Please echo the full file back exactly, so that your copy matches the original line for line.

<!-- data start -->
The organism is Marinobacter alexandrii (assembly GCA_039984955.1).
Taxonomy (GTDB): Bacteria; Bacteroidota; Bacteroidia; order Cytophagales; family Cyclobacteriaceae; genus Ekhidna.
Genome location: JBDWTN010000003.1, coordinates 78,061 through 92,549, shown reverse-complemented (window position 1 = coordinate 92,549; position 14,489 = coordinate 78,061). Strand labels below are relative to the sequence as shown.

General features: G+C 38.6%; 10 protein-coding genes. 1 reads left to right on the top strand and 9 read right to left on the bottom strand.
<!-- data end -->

The organism is Marinobacter alexandrii (assembly GCA_039984955.1).
Taxonomy (GTDB): Bacteria; Bacteroidota; Bacteroidia; order Cytophagales; family Cyclobacteriaceae; genus Ekhidna.
Genome location: JBDWTN010000003.1, coordinates 78,061 through 92,549, shown reverse-complemented (window position 1 = coordinate 92,549; position 14,489 = coordinate 78,061). Strand labels below are relative to the sequence as shown.

General features: G+C 38.6%; 10 protein-coding genes. 1 reads left to right on the top strand and 9 read right to left on the bottom strand.